addictinginfo.org; via cdm on Facebook
One of the founding principles of the United States of America was to be free from religious rule. The Constitution itself reads, “Congress shall make no law respecting an establishment of religion,” so why do religious zealots insist we keep a phrase on our currency that is so profoundly un-American?
Another question that can be asked is, “In which God are we trusting?” considering in a free nation everyone is allowed to worship whatever God they choose as so long as they’re not harming anyone. In fact, having a religion is not requirement, so by inferring that all Americans are trusting in a deity is a direct affront to freedom itself.
And if we allow “In God We Trust” on currency, where does the insertion of religion into government end? There is to be a separation of church and state. This is to protect not just the state, but also the church. I doubt any churchgoer would like the government to show up at their place of worship and tell them how to pray to their God, or carry something at all times that was a misrepresentation of themselves. This separation is for a reason — Freedom of religion, and freedom from religion.
Attacking this issue head-on is Michael Newdow, who is best known for his Supreme Court case “Elk Grove Unified School District v. Newdow” where he attempted to remove “Under God” from the Pledge of Allegiance – words that weren’t added until 1954. He also cites that having these words on our currency violates the Religious Freedom Restoration Act (RFRA). A direct violation he’s hoping will help him win his case.
“Because Constitutional principles can be twisted and perverted, the challenges to this practice under the Establishment Clause have, so far, failed… Challenges under RFRA, however, are not as susceptible to misapplication. This is because every Supreme Court justice involved in the three RFRA cases heard to date has agreed that, under RFRA, religious activity may not be substantially burdened without a compelling governmental interest and laws narrowly tailored to serve that interest.”
Newdow now seeks plaintiffs to join him on his quest to rid the nation of these unconstitutional words on our currency once and for all. He says:
“There is obviously no compelling government interest in having “In God We Trust” on our money. We did fine for the 75 years before the phrase was ever used at all, and continued to do fine for the subsequent 102 years before such inscriptions were made mandatory on every coin and currency bill. Similarly, the vast majority of nations manage to function without religious verbiage on their money.”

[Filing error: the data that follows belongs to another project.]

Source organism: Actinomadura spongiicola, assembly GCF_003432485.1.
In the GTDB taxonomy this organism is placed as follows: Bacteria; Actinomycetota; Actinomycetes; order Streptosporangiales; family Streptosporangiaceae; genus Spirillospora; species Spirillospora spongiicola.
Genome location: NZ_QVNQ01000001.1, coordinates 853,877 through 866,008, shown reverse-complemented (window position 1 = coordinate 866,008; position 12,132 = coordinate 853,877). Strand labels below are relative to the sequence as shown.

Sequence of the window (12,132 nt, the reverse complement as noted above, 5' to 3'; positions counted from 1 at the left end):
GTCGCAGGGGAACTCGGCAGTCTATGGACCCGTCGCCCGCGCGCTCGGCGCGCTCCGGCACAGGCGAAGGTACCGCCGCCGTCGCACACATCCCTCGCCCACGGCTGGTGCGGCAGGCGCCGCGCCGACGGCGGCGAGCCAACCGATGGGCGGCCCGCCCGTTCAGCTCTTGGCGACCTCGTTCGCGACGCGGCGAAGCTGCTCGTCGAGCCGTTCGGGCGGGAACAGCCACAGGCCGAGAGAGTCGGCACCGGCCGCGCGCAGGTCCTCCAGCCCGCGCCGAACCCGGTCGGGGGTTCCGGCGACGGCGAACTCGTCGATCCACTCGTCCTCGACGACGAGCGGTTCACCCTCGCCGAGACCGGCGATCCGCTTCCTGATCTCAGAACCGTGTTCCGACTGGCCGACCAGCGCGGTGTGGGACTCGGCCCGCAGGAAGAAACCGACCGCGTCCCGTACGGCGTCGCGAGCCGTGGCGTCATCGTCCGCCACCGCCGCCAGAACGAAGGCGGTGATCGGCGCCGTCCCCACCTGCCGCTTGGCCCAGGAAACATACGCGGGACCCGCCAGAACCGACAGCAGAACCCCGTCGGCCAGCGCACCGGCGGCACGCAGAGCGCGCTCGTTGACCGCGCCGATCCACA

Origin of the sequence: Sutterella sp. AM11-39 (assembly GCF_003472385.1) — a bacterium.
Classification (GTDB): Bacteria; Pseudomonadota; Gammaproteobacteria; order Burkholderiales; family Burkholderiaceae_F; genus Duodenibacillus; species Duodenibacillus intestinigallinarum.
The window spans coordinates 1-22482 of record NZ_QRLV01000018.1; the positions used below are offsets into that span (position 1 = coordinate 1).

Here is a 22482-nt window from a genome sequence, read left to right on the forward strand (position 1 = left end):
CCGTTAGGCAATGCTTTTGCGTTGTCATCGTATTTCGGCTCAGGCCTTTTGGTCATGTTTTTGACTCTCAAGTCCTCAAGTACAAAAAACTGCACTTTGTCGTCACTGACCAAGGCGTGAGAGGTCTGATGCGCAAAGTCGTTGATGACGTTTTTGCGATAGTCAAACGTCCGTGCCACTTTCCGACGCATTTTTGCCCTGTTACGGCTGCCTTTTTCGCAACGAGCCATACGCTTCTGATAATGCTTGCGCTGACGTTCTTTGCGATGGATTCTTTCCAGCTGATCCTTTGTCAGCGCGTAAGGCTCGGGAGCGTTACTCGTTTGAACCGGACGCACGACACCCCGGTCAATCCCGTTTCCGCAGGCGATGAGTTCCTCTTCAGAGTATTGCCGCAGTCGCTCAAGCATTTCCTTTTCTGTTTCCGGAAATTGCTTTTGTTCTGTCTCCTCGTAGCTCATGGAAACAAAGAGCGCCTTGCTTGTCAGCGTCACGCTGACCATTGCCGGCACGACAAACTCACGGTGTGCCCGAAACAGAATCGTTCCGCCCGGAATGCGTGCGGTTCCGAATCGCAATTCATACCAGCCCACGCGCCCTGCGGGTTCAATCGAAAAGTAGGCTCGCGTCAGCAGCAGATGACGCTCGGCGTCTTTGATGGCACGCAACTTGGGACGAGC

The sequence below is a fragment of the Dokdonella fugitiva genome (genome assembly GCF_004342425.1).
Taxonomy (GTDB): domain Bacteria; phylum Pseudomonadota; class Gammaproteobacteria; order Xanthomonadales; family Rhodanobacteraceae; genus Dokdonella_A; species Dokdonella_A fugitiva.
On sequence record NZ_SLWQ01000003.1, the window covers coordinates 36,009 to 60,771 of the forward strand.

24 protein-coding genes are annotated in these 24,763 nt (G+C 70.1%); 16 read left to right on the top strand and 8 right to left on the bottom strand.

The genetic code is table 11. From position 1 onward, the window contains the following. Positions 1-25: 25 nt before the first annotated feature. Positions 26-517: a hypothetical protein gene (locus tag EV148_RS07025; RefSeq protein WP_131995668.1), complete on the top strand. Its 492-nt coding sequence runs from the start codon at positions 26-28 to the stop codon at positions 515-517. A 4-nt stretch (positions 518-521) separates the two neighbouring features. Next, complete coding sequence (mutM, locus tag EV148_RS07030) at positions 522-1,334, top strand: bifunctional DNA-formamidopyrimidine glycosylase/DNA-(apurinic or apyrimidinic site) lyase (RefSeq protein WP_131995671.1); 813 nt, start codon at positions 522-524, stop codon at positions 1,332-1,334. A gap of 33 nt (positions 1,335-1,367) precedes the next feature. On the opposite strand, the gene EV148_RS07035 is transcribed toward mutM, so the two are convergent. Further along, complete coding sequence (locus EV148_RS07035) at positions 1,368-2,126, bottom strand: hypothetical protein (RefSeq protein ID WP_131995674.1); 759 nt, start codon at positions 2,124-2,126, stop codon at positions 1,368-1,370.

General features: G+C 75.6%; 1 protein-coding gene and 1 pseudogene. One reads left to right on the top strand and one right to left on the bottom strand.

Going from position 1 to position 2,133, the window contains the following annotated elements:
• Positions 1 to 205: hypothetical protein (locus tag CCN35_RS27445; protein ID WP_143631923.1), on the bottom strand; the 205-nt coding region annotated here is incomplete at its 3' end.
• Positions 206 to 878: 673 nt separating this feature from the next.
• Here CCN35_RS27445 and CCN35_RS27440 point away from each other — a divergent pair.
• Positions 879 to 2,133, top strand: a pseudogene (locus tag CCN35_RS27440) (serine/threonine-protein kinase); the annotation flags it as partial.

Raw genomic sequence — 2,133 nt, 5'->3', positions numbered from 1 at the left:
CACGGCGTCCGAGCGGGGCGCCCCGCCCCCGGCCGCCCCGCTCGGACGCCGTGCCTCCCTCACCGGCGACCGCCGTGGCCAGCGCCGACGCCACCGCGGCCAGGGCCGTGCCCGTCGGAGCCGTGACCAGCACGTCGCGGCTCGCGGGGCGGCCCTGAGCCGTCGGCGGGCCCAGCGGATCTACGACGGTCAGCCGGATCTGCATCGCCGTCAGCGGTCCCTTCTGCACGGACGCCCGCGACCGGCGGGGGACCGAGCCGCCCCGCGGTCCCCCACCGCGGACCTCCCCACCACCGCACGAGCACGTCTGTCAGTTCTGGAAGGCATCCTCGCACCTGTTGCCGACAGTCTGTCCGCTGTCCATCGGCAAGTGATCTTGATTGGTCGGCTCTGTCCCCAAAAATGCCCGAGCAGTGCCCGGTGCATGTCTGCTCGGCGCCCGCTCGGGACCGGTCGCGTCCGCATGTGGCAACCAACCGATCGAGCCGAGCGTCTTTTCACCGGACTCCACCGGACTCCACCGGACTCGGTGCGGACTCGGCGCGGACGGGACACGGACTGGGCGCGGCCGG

“For those who feel that being forced by the government to carry a message that violates their religious ideals is substantially burdensome, lawsuits are now being prepared in the seven (of twelve) federal circuits that have not yet heard challenges to this governmental practice.”
Who is he seeking to join him?
...“Plaintiffs are now being sought to participate in these cases. The time commitment will be minimal (as you help write the prose relevant to your particular circumstances) and there will be no obligation to provide any financial contribution (although such help will certainly not be refused). We actually are quite far along in finding plaintiffs. What we need mostly are families with minor children since the Supreme Court has indicated that it is more likely to uphold constitutional (and, presumably, statutory) principles when children are involved. Please be advised that the identities of any families with children will be kept “under seal” in order to protect the children from any harms. So if you feel strongly about this issue, I want to hear from you. A few organizational plaintiffs are missing as well.”
We are to be a nation where people can worship whatever they want on their own time (That’s the whole “Free Exercise” part), but no laws are to be written recognizing religion, and having “In God We Trust”on our currency is obviously a clear violation.